4. To assemble the pie: Preheat your oven to 400℉. Roll out one of the dough disks into a 12-inch round. Transfer the rolled out dough onto a 9-inch pie dish. I don't like to trim the excess dough so I leave it. Place the pie dish with the dough back in the refrigerator for 30 minutes. This reduces shrinkage on the dough when it bakes. After the dough has rested, roll out the other disk and slice into strips. I used 12-14 strips for the lattice top.
  5. Note: I drained the liquid from the filling before transferring to the prepared pie dish. I think this resulted in a dry-ish filling so I wouldn't recommend this. I should have let the corn starch do its thing. Pour the filling into the prepared pie dish and arrange the strips into a lattice. Tuck the excess dough in the dish. Brush the top of the dough with egg white and sprinkle turbinado sugar.
  6. Bake for 20 minutes at 400℉ (with convection). Rotate and lower the heat to 375℉ and bake for another 20-25 minutes without convection. The pie is done when the filling starts bubbling (if you included the liquid) and the crust is golden brown. Allow to cool to room temperature before serving.

 

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Comments

  1. A gorgeous pie! That crust must be very flavorful. A perfect fall dessert.

    Cheers,

    Rosa

  2. OMG! This is such a beautiful and perfect pie…I have never used spelt…so interesting!
    Thanks for the recipe Jean…enjoy your weekend 😀

  3. What a delicious looking apple pie! Loving the lattice top especially… wish I had a slice to devour right now. Looks SO yummy!

  4. Jean, this pie is gorgeous – perfect lattice! I don’t know much about whole grain flour but when it comes to pie crust, I’ve learned that the less I handle the dough, the flakier the results. I used to over mix the butter instead of leaving it in various shapes & sizes. Also, my mom swears by crisco…pies are the only time she will use it. I have made crusts with crisco a handful of times and they do indeed turn out flakier.

    Now, may I have a generous slice of pie, please! 😀

    • Hi, Valerie. Yes, I think I’ll have to go the Crisco route to get the flakier crust that I’m after. I have been resistant but I think I have no choice. 🙂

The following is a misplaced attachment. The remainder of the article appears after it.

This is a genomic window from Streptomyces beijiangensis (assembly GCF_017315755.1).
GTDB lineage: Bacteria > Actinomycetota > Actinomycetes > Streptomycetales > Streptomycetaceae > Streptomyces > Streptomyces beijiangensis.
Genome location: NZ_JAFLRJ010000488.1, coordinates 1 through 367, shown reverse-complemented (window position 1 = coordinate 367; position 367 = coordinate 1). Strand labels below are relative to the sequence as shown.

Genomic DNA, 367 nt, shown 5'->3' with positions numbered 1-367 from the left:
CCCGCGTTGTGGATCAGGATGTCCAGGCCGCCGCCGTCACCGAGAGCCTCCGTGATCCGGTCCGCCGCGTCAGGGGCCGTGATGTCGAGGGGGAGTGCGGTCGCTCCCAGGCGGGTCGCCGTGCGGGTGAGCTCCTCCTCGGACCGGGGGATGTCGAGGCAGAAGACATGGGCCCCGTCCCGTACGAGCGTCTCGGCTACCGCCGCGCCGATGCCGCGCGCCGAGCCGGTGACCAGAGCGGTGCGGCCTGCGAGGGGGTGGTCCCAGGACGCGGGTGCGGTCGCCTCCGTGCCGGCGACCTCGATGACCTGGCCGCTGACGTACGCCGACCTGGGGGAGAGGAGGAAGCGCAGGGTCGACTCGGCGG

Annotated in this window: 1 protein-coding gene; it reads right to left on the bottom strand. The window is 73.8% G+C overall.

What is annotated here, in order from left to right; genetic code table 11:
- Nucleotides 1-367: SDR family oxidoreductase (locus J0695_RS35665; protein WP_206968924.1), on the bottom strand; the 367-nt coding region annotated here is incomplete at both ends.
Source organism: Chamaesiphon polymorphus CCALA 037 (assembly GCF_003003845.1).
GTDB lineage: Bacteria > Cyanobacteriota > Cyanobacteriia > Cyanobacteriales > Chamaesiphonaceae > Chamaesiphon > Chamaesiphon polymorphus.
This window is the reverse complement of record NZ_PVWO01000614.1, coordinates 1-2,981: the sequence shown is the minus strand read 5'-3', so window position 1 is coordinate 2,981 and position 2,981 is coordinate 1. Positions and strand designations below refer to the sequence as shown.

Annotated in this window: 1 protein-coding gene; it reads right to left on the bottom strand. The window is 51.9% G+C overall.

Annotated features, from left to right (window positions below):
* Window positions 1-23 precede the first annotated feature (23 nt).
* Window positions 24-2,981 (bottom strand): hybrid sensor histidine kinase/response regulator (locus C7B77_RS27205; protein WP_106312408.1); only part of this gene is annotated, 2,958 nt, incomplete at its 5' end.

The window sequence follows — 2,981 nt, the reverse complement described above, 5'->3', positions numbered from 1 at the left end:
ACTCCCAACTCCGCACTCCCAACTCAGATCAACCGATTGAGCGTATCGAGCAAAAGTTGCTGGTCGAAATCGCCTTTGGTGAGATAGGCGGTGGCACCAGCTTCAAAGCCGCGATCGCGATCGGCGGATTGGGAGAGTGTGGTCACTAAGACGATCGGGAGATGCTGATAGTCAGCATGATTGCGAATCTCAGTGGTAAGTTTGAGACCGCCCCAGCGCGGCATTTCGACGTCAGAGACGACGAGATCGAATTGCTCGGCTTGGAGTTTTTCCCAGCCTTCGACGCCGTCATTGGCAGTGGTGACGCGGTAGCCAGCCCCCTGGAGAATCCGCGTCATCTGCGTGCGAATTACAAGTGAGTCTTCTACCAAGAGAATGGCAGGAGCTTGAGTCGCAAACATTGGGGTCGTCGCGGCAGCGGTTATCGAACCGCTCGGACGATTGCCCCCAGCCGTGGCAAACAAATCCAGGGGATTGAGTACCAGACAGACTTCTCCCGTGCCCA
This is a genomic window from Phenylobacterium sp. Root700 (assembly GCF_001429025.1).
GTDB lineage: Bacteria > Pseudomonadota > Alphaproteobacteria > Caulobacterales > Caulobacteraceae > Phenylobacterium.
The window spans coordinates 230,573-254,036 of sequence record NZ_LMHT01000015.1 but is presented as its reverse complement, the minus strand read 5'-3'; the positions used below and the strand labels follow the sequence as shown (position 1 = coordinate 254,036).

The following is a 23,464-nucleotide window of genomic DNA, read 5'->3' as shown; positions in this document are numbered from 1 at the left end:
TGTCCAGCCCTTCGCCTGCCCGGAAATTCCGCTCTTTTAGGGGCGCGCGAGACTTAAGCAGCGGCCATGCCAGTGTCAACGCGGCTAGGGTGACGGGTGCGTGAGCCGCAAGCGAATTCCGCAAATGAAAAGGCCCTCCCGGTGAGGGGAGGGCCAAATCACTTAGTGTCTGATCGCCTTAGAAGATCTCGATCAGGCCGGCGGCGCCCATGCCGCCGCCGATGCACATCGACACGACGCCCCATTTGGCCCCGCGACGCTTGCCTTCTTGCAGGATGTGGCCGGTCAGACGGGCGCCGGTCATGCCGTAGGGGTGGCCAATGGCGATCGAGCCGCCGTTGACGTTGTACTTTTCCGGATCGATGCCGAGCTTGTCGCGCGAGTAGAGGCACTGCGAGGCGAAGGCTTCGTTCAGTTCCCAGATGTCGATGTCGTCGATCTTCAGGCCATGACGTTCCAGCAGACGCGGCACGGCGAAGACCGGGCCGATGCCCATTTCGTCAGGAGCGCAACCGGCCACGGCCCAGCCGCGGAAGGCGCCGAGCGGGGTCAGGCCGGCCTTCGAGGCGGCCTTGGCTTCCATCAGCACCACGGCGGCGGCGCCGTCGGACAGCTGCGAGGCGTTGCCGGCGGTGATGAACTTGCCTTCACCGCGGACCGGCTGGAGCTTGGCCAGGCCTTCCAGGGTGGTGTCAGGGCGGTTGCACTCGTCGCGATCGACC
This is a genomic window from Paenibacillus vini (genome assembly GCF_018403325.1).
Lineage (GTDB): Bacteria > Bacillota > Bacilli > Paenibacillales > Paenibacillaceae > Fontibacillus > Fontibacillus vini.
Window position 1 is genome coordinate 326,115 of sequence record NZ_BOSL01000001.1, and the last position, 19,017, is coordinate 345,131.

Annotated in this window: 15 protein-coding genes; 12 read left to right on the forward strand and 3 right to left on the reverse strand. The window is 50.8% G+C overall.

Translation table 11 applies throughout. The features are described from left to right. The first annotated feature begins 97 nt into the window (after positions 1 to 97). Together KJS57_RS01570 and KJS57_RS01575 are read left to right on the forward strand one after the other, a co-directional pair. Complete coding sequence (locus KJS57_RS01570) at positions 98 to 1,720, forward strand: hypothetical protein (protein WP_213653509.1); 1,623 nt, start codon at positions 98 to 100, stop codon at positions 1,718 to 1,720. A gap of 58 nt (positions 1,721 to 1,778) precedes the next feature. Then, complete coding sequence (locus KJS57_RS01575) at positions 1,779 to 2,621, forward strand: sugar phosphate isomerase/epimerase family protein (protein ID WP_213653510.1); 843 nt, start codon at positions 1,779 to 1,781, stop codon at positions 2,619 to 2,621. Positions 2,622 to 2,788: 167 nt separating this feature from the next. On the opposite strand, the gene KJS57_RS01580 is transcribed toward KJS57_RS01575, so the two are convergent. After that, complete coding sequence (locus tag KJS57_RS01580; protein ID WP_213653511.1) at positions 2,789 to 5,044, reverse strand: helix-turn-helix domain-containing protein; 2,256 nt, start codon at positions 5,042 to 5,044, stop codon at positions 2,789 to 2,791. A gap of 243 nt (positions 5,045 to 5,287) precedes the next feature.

5. Beautiful pie, Jean! I haven’t baked much with spelt flour.. maybe try pastry flour next time?

    • Hi, Laura. As much as I’m loving the taste of spelt flour, I may have to go the traditional route and skip it for apple pie. 🙂

  6. What a divine looking pie Jean! I have yet to cook with Splet but need to. Your lattice looks simply perfect.

  7. Such a gorgeous pie, Jean! Love the spelt flour crust 🙂

  8. I have made sprouted splet bread that is very good and also splet banana bread which I soak the flour for 12 hours over night in yogurt, that is why I was interested in your receipe. It looks really good and I love not eating white flour.I will hopefully try it, thanks for the receipe.

    • Hi Deborah,
      I love not using white flour, too. If you do try this recipe, make sure not to dump the liquid extracted from the apples. I would cook it on the stove until cooks down to a caramel-y sauce.

      I would love to know your recipe for the spelt bread and spelt banana bread! Thanks for dropping by. 🙂

  9. Hi Jean! The lattice work on this pie is beautiful – makes me dream of Thanks giving dessert!

    I know how you feel about making pie crust flaky! I find it helps when I use really cold butter, and take it out immediately from the fridge, and cut the butter into the dough very fast with a pie cutter (instead of forks, which work great, but I’m a little slower using the forks so the butter melts). Then I roll up the doll as fast as I can and stick it in the fridge before the butter melts too much. 🙂 I find that keeping the butter as unmelted as possible till baking allows it to melt and create nice air pockets during baking, giving that flaky crust!

    • Sarah, thanks so much for your tips. 🙂 I even froze the butter for a bit, erring on the too cold side. I think my problem is using the heavier spelt flour. Like you, I also prefer the pie cutter. But you’re absolutely right–keeping the butter cold is key. 🙂

  10. What a gorgeous pie! I love the spelt crust and the big slices of apple. I’ve never been good at making pie crusts, try and try again.

  11. laura feist says:

    sue like to try the apple pie